Here’s Why So Many Russian Tanks Blew Up By Anti-tank Mines

Russia’s failed attempt in January and February to capture Vuhledar, a town in eastern Ukraine, has been described by some observers as a tank battle.

That is not quite accurate. Videos of the offensive indicate that it was more a matter of Russian tanks against Ukrainian anti-tank weapons—in particular mines. The mines came off best.

According to the Moscow Times, a newspaper based in Amsterdam, the Kremlin has dismissed General Rustam Muradov, the commander responsible for the assault. Similar actions have been seen elsewhere: so why do the Russians keep sending their tanks into minefields?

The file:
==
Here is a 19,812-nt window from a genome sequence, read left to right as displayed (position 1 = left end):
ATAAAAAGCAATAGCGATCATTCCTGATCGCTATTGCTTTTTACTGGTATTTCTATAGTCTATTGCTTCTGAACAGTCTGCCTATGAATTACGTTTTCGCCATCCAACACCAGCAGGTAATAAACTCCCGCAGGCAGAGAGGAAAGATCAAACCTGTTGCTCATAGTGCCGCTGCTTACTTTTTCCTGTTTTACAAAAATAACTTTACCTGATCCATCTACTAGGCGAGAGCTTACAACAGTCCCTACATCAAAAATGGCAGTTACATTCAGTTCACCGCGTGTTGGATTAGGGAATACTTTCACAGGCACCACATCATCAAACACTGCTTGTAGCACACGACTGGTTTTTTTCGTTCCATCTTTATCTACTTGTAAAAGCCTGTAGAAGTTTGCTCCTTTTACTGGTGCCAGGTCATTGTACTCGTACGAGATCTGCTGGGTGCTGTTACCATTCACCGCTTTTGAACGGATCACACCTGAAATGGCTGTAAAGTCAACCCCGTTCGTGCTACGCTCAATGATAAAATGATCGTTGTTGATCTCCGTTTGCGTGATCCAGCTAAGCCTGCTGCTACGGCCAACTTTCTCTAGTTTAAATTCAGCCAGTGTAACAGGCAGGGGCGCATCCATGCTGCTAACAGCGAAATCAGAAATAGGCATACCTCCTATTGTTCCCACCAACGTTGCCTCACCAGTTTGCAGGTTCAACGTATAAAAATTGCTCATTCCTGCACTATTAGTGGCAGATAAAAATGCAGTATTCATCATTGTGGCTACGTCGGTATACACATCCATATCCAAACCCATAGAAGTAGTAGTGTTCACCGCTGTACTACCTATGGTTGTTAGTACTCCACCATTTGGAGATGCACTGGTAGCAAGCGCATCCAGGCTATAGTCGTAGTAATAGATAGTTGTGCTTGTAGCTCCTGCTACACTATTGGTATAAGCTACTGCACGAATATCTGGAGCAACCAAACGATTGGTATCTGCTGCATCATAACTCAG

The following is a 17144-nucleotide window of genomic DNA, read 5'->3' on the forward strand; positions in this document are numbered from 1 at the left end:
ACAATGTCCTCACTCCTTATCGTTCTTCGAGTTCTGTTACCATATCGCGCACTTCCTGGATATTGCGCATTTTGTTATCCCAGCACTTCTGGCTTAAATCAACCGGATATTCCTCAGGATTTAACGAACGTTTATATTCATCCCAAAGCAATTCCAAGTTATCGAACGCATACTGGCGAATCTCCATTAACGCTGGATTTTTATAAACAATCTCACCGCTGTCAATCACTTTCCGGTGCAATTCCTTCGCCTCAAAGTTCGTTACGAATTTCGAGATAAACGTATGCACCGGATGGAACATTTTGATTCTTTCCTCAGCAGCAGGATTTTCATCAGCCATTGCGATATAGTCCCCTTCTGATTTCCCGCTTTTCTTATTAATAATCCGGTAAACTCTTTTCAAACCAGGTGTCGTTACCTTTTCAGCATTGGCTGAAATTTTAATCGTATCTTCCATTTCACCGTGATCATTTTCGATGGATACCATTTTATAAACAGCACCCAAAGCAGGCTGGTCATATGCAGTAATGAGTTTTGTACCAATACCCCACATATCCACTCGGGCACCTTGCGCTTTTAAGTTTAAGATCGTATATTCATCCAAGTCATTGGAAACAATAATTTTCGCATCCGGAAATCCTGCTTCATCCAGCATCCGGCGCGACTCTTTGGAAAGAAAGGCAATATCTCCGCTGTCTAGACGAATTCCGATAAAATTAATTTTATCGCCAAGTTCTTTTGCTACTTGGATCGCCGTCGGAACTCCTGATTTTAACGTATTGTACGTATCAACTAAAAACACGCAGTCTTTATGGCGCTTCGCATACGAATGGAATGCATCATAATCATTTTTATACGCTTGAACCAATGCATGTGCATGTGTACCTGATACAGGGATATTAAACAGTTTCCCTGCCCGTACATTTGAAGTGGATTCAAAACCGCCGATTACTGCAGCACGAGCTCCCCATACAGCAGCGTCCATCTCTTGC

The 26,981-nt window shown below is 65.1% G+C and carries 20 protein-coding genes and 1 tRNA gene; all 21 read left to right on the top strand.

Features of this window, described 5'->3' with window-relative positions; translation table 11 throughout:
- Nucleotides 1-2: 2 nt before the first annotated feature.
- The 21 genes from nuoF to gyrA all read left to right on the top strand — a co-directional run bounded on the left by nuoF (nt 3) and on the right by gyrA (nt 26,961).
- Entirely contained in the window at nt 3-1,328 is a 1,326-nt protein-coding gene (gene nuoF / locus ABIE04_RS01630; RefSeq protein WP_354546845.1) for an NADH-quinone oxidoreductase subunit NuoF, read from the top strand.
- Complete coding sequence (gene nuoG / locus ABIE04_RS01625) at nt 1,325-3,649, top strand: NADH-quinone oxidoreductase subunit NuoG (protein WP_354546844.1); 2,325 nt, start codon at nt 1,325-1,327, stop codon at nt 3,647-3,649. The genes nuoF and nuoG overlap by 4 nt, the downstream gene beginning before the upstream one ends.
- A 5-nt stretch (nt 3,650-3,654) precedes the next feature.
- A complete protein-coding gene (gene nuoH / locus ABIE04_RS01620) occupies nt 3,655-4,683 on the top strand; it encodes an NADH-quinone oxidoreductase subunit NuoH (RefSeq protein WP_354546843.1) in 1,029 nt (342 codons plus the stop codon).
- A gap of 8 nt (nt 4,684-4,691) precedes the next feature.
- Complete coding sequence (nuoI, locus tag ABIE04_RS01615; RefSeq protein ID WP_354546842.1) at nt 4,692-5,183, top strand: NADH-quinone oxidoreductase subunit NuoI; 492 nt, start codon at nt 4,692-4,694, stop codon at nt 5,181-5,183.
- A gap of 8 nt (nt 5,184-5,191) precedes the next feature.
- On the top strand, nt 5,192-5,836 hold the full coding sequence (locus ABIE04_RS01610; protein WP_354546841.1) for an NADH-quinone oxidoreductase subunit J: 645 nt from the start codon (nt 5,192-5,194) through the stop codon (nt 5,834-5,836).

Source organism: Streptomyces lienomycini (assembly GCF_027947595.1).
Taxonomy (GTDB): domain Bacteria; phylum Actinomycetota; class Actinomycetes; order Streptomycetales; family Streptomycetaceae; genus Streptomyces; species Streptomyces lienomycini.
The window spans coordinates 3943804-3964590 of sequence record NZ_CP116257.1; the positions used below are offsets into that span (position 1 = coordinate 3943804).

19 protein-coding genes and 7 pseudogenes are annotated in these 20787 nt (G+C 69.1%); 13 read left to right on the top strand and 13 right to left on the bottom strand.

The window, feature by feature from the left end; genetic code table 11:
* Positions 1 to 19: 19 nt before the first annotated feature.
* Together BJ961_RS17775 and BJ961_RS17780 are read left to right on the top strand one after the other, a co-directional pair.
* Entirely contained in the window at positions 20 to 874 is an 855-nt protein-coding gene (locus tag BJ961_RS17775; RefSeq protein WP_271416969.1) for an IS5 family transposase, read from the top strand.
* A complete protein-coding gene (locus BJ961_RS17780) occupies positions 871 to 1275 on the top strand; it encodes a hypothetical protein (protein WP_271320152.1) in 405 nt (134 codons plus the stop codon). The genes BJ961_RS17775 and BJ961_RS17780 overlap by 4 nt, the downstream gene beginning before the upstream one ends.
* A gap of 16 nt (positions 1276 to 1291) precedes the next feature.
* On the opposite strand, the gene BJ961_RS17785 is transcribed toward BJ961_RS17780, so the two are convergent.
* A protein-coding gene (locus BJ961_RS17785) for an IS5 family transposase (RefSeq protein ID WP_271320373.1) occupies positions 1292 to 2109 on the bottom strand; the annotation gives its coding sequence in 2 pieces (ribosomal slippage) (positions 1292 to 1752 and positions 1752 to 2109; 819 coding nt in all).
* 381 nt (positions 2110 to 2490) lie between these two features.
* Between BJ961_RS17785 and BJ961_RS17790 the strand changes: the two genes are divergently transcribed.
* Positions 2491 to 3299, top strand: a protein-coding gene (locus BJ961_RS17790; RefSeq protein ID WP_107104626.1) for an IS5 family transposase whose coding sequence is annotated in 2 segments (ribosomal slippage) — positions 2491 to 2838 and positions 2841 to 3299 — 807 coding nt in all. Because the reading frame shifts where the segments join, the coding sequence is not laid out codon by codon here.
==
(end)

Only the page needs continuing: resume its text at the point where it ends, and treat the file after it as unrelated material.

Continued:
Ordering such advances at Vuhledar may seem indicative of a command failure. But for tanks, a minefield should not be impenetrable. Mines rarely destroy tanks, though they will usually succeed in immobilising them by damaging their track or blowing off a wheel.

If there are only a few mines attackers may push through; if they capture the territory, damaged vehicles can be recovered. But in Vuhledar, and elsewhere, Ukraine has laid large numbers of mines close together. Attempts to find gaps have been fruitless. More importantly, Russia’s de-mining efforts have been ineffective.

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